We have used the protein and nucleotide sequences of previously characterized human SCaMCs  to screen on-line genome databases (NCBI, Swiss-Prot and Ensembl) using the BLAST algorithms. Searches were carried out using default values with the low-complexity filter off. TBLASTN searches were performed for genomes whose assembly and annotation processes are not totally finished. Searches were performed in NCBI, and also BLAT searches in the UCSC (University of California Santa Cruz) Genome Browser website (http://genome.ucsc.edu/) were occasionally performed. We used WGS (whole-genome shotgun) assembly of the grey short-tailed opossum genome (Monodelphis domestica) (MonDom5) and from the monotreme platypus (Ornithorhynchus anatinus) (Build 1.1) (available at the NCBI). For some species whose genome annotation is still unfinished, such as rhesus monkey (Macacca mulatta, Build 1.1), or whose protein sequences were misassembled, such as bovine (Bos taurus), the identified sequences are the results of a genome-wide manual screening. Assembly of predicted sequences was undertaken using the Prophet 5.0 program. Finally, sequences were aligned by ClustalW followed by manual adjustments. To distinguish among orthologues and paralogues we performed reciprocal-best-blast hit analysis. Furthermore, orthology was verified on the basis of the syntenic relationships among genes from mammalian species. Chromosomal position and orientation of duplicated pairs and their neighbouring genes was determined using NCBI Entrez GeneView. In unfinished genomes, analysis was performed on overlapping genomic clones using the TBLASTN algorithm. Analysis of repeat elements was performed in FREP [the Functional Repeats database (http://facts.gsc.riken.go.jp/FREP)]. The SH3-Hunter program was used to find consensus signals interacting with proteins containing SH3 domains (http://cbm.bio.uniroma2.it/SH3-Hunter). Multiple sequence alignments were carried out with the ClustalW program and coloured using the Boxshade program (www.ch.embnet.org). Tree construction and bootstrap analysis were carried out with the Phylo-win program . We threaded the sequence of SCaMC-3L into the structure of ANT1 (adenine nucleotide translocator 1; PDB code 1OKC)  using the Phyre web tool (http://www.imperial.ac.uk/phyre). Secondary structure predictions were carrier out using APSSP available on the EXPASY server.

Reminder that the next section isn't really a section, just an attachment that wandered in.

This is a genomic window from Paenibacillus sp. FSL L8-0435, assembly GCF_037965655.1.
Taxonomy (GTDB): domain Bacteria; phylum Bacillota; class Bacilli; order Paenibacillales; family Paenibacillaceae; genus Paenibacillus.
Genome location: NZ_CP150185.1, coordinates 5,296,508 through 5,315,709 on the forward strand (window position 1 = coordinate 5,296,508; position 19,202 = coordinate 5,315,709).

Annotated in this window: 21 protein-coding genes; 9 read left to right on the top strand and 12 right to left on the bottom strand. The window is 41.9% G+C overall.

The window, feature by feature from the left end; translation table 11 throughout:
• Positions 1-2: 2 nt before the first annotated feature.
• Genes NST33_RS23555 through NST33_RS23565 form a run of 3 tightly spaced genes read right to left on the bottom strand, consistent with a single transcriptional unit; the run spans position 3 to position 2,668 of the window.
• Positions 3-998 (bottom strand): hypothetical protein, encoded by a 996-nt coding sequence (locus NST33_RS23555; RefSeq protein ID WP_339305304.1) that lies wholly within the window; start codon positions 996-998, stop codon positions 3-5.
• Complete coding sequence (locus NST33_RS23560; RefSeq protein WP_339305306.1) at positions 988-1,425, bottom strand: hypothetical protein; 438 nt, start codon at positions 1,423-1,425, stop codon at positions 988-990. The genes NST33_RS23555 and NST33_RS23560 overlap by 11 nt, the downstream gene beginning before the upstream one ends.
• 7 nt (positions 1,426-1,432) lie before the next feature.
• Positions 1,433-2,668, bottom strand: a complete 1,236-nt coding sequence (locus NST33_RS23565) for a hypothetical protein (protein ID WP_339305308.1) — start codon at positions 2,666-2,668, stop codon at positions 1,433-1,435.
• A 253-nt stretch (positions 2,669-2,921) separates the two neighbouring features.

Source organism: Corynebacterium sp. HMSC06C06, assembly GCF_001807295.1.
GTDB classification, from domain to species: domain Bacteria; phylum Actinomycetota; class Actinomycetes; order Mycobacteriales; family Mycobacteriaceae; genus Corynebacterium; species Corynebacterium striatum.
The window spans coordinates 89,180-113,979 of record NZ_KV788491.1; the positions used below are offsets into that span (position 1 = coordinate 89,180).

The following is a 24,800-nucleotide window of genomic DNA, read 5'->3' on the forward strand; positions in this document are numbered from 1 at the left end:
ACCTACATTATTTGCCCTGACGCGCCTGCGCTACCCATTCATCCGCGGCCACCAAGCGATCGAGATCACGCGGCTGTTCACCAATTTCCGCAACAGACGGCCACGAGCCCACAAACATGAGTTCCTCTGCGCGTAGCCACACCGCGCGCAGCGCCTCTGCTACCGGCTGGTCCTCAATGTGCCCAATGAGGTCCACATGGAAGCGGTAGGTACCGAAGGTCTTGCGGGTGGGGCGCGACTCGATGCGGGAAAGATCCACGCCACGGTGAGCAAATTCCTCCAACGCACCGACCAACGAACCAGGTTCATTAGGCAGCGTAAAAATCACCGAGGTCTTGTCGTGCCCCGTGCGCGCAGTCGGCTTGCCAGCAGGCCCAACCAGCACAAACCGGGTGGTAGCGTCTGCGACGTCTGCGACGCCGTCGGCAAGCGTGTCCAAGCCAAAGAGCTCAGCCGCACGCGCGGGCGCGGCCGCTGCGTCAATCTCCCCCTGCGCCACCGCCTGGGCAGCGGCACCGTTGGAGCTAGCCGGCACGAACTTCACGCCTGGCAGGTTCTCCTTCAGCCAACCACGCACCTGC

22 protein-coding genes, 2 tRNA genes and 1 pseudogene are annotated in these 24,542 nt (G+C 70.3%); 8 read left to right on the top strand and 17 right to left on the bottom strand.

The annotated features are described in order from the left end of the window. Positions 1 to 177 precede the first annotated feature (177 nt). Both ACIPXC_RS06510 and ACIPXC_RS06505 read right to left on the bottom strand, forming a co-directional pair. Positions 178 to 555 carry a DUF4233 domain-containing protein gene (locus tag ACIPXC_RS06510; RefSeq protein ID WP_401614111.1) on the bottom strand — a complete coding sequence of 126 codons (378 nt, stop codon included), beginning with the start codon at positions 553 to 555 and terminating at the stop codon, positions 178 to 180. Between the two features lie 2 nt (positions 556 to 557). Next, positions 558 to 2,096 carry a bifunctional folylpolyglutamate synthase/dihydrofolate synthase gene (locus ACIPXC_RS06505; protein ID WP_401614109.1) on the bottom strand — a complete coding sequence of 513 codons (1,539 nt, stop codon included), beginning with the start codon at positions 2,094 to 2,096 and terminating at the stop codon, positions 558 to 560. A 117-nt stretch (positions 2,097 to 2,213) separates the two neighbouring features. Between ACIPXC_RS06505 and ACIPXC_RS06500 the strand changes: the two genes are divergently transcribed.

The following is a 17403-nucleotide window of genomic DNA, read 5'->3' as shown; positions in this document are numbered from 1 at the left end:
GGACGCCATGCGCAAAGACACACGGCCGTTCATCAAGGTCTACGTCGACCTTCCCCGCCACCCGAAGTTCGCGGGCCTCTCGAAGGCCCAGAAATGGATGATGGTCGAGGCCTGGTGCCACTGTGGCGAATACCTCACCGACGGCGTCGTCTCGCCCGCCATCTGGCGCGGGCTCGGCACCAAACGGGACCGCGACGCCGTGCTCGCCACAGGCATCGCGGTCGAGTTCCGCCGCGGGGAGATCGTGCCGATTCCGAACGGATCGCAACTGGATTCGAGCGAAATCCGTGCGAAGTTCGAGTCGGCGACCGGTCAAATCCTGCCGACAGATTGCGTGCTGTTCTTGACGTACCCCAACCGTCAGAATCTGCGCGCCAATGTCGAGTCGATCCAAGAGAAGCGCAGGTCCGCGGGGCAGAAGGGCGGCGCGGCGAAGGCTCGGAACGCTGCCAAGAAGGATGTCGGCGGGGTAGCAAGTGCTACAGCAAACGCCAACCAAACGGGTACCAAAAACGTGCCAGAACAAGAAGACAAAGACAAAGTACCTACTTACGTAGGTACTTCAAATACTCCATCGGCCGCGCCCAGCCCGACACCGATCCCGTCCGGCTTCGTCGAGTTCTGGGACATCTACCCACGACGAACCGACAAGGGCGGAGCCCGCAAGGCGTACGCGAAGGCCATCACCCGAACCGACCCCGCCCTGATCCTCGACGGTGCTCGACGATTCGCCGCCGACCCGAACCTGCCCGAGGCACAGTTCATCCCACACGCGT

RNA isolation, RT (reverse transcription)–PCR analysis and cloning of mouse SCaMC-3L cDNA
Total RNA was extracted from mouse tissues using the acid guanidinium thiocyanate/phenol/chloroform procedure. First-strand cDNA was synthesized using 5 μg of total RNA from each tissue obtained as a template, 100 ng of random primer (Promega) and avian myeloblastosis virus reverse transcriptase (Promega). From first-strand cDNA synthesis, 5% of the yield was used as a template for subsequent PCR amplifications using TaqDNA polymerase (PerkinElmer) under standard conditions. Specific primers derived from predicted rat LOC301114 (sense r3c-5, 5′-ACTGTGCCAGGCAGATCTTGG-3′ and antisense, r3c-3, 5′-CTGCTCAGGACTTGTACACC-3′), mouse 4933406J04Rik gene (sense m3c-5, 5′-ATGGTACCCGAGCCCTATAC-3′ and antisense, m3c-3, 5′-TCTGCTCAGGACTTGTACAC-3′) and mouse SCaMC-3 (sense m3-5, 5′-TGACTCTACGCAGAACTGGC-3′ and antisense, m3-3, 5′-GACCTTCATGAAGTTGGGGG-3′) were used. For normalization, a pair of specific β-actin primers common for mouse and rat (sense, 5′-GGTATGGAATCCTGTGGCATCCATGAAA-3′ and antisense, 5′-GTGTAAAACGCAGCTCAGTAACAGTCC-3′), which amplify a 635 bp product, were used. The templates were amplified under the conditions described above. For β-actin levels, 28 cycles of amplification were carried out, and for SCaMC-3L sequences, 35 cycles of amplification were performed. PCR products were electrophoresed in 1.5% (w/v) agarose gels and stained with ethidium bromide. Also, the amplified products were cloned and sequenced using the ABI prism dye terminator cycle sequencing kit (Applied Biosystems).